Once you have these colleagues on board, their expertise and insight into your brand's operations will be crucial for identifying which modifications to corporate-level polices can achieve the greatest reductions of environmental impact by each department. Developing an environmental policy with this Corporate Green Team will take time, but is usually successful if the team can meet monthly to report on their progress. If the group is unable to provide the analysis or data needed to understand your brands' impact, then you should seek external help for preliminary energy, water, and waste audits and if needed, supply chain analysis.

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Coming up in March 2019...

Human Resources: An Era of Transition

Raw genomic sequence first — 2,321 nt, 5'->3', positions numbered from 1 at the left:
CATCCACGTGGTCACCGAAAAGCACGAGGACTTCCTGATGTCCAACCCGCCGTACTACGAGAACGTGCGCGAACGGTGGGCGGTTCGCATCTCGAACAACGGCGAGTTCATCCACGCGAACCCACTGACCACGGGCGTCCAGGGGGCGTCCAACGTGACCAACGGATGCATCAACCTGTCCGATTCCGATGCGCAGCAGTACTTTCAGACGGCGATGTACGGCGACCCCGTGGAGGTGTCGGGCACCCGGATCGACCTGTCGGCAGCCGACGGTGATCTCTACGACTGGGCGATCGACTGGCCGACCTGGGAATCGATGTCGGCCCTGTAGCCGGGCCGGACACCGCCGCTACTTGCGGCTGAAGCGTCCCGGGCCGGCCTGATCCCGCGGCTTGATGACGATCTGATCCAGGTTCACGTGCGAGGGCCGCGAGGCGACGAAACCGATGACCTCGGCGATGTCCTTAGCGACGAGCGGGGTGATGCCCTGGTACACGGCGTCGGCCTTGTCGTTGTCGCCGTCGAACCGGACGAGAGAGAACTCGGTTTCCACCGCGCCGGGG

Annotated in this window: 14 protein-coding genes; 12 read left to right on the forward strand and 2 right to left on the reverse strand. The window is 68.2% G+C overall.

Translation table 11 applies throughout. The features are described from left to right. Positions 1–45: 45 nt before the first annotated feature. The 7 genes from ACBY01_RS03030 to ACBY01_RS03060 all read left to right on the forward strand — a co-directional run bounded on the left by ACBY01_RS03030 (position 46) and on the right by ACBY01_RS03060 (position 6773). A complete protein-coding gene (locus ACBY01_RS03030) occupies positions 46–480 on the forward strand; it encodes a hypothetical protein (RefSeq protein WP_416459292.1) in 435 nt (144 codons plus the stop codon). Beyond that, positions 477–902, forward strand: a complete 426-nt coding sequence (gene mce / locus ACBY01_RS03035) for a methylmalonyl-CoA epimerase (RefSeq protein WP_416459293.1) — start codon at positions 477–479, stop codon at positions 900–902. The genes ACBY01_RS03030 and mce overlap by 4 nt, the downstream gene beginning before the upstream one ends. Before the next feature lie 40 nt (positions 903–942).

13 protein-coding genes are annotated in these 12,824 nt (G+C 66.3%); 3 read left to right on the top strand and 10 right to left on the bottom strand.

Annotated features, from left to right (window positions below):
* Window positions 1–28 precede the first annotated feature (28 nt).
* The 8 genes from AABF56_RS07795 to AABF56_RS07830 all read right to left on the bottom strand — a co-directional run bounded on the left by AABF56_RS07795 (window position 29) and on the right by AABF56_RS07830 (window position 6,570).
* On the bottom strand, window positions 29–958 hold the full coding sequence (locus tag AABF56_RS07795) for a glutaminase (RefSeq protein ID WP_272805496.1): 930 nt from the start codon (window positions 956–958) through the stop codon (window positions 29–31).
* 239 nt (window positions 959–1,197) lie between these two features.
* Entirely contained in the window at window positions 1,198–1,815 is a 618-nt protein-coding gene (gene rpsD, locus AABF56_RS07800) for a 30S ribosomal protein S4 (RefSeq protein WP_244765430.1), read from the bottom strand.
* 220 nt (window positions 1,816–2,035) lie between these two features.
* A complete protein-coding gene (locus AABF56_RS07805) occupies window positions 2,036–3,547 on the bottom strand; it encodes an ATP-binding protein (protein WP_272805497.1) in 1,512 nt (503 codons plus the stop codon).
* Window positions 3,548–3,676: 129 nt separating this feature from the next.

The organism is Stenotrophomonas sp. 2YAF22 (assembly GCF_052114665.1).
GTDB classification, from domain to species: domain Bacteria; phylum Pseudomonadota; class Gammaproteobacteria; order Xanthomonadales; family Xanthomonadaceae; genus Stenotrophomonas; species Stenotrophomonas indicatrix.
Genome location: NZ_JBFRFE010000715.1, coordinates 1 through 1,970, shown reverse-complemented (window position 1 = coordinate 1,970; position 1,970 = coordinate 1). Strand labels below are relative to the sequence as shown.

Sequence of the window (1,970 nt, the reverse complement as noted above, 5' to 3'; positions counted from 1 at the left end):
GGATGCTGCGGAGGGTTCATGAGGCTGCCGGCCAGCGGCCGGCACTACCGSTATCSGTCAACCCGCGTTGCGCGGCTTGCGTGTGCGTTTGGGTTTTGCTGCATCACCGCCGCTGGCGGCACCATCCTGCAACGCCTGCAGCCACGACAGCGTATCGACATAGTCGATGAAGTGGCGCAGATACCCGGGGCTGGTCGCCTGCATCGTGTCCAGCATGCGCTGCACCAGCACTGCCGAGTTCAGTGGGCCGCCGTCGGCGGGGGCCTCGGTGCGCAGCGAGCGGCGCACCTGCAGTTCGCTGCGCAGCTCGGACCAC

Traditionally, the human resource department administers five key areas within a hotel operation - compliance, compensation and benefits, organizational dynamics, selection and retention, and training and development. However, HR professionals are also presently involved in culture-building activities, as well as implementing new employee on-boarding practices and engagement initiatives. As a result, HR professionals have been elevated to senior leadership status, creating value and profit within their organization. Still, they continue to face some intractable issues, including a shrinking talent pool and the need to recruit top-notch employees who are empowered to provide outstanding customer service. In order to attract top-tier talent, one option is to take advantage of recruitment opportunities offered through colleges and universities, especially if they have a hospitality major. This pool of prospective employees is likely to be better educated and more enthusiastic than walk-in hires. Also, once hired, there could be additional training and development opportunities that stem from an association with a college or university. Continuing education courses, business conferences, seminars and online instruction - all can be a valuable source of employee development opportunities. In addition to meeting recruitment demands in the present, HR professionals must also be forward-thinking, anticipating the skills that will be needed in the future to meet guest expectations. One such skill that is becoming increasingly valued is “resilience”, the ability to “go with the flow” and not become overwhelmed by the disruptive influences  of change and reinvention. In an era of transition—new technologies, expanding markets, consolidation of brands and businesses, and modifications in people's values and lifestyles - the capacity to remain flexible, nimble and resilient is a valuable skill to possess. The March Hotel Business Review will examine some of the strategies that HR professionals are employing to ensure that their hotel operations continue to thrive.